The court moved then to the heart of the case: Is a school justified in restricting the hair length of male athletes, but not female ones? The answer was a resounding “No.”

Central to the court’s ruling was its reading of the trial record. The parties, according to the court, litigated this case as revolving solely around the gender-differentiated hair-length policy. The school district did not make the argument before the trial court that the rule regarding hair length was just one piece of a broader grooming code that imposed restrictions on male and female athletes alike. Had the school district done so, the court suggests, the policy may have been defended as imposing different, but comparable grooming requirements on male and female athletes. The court thus indicates that it might have fallen prey to the specious reasoning of many other courts that have allowed virtually any type of sex-specific grooming code as long as both men and women are subjected to equally burdensome rules.

The undue burden approach, however, has an obvious flaw. It builds in a safe harbor for sexism by conflating the question whether men and women are both subjected to some restrictions, with the separate question of what is the nature of the restrictions. Are the rules for women designed to reinforce femininity, or to push girls into the roles for which society deems them best suited? Are the rules for men designed to reinforce masculinity, or to push them into roles for which society deems them best suited? One might successfully defend the “equality” of the traditional model of marriage, for example, by pointing out that men were just as burdened by the duty of breadwinning, as women were by the duties of domestic work and childcare. But the state’s insistence on this model would never survive modern equal protection principles, which protect the right of the individual to choose a path that may or may not comport with the expectations of gender. So why should a public entity ever be allowed to dictate behavior or dress, or anything else, based on nothing other than a person’s gender?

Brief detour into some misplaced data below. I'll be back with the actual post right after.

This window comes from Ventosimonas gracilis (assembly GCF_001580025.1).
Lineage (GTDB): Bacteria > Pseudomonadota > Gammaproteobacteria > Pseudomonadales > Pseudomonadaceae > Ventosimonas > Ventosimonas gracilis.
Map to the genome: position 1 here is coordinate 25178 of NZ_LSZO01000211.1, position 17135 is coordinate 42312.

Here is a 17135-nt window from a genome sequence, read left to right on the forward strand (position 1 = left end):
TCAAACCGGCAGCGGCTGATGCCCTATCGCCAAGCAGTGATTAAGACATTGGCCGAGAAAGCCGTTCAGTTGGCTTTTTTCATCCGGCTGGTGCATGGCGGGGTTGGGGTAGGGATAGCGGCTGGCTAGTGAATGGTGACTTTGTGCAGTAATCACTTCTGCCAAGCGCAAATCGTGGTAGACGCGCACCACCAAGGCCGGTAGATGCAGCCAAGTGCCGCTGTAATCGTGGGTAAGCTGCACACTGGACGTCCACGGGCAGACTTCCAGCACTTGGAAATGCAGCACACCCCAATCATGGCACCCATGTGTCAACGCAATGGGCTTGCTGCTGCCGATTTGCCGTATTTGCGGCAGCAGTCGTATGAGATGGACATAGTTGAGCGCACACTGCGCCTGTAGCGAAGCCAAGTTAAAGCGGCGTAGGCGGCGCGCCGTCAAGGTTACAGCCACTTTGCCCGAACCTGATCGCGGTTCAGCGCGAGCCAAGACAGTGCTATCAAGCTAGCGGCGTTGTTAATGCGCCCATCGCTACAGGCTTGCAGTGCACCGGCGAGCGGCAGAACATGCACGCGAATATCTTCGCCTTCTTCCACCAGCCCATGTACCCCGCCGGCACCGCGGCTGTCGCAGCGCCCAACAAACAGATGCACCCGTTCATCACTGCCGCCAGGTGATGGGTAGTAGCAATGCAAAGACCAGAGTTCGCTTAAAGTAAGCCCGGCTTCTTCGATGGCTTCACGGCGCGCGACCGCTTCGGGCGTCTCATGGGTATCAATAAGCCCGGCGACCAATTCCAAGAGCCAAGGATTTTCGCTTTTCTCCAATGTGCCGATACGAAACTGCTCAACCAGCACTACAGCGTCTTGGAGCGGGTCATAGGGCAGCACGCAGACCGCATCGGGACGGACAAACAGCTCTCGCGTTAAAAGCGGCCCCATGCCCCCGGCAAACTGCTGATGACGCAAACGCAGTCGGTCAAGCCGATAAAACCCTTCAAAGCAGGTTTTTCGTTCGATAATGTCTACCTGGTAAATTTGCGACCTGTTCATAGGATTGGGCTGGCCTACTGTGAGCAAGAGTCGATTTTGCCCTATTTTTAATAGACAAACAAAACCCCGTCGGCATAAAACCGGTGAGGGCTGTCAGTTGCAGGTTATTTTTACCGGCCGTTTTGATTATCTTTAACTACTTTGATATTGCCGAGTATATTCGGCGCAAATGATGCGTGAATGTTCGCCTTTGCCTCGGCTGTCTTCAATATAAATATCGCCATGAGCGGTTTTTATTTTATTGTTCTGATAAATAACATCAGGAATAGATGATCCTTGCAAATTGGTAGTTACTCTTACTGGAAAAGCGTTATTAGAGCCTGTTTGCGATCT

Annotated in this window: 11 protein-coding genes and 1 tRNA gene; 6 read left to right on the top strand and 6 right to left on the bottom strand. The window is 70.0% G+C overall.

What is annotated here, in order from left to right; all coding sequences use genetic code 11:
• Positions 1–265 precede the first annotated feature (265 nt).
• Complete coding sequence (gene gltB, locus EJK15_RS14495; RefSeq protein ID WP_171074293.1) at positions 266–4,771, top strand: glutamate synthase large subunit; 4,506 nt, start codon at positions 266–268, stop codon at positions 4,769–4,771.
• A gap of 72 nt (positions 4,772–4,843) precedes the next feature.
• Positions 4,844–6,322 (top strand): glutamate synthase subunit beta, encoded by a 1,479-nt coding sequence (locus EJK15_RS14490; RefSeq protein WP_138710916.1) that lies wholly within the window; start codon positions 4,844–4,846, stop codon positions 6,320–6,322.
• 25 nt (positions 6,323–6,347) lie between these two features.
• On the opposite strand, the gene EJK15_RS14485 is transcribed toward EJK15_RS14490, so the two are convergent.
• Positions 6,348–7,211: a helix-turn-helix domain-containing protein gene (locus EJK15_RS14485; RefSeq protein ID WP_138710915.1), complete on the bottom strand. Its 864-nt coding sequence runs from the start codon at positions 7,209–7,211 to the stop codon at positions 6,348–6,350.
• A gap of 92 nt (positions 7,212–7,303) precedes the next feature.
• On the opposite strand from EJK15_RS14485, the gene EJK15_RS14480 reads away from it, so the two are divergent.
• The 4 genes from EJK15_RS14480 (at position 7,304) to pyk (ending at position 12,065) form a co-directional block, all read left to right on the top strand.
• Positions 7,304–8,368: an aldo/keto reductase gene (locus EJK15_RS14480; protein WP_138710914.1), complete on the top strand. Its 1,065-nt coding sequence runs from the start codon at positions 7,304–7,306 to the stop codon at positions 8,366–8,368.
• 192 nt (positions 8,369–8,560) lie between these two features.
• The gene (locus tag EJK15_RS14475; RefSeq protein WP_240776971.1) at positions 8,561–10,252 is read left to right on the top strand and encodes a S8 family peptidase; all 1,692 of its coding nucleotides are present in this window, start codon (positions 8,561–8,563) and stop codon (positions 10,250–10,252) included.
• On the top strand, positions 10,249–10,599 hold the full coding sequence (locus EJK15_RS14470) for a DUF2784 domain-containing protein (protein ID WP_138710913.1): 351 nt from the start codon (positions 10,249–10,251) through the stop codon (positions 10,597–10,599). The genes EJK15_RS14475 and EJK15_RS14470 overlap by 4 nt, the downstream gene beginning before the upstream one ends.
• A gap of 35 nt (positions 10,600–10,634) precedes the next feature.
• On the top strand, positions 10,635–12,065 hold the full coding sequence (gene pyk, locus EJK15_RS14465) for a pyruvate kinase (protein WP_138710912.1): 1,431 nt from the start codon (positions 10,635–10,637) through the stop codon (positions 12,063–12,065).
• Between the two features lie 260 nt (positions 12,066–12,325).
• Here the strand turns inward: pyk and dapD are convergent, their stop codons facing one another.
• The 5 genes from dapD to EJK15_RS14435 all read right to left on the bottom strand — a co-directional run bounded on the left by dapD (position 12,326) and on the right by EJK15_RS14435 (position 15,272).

The other standard defense of sex-specific grooming codes, which the Hayden court also suggests that it might accept if the record below were different, is that they are valid as long as they are consistent with generally-accepted social norms. But this defense presents the same problem—if generally accepted social norms are themselves the product of stereotyping, why should they be allowed to justify an obviously discriminatory law? (In the court’s defense, it does say that it would have to consider whether these defenses, if raised, were consistent with Price Waterhouse, but its language strongly suggests that it finds these defenses plausible.) The court also points out that social norms change, and, in 2014, “it is not obvious that any and all hair worn over the ears, collar, or eyebrows would be out of the mainstream among males in the Greensburg community at large, among the student body, or among school athletes.”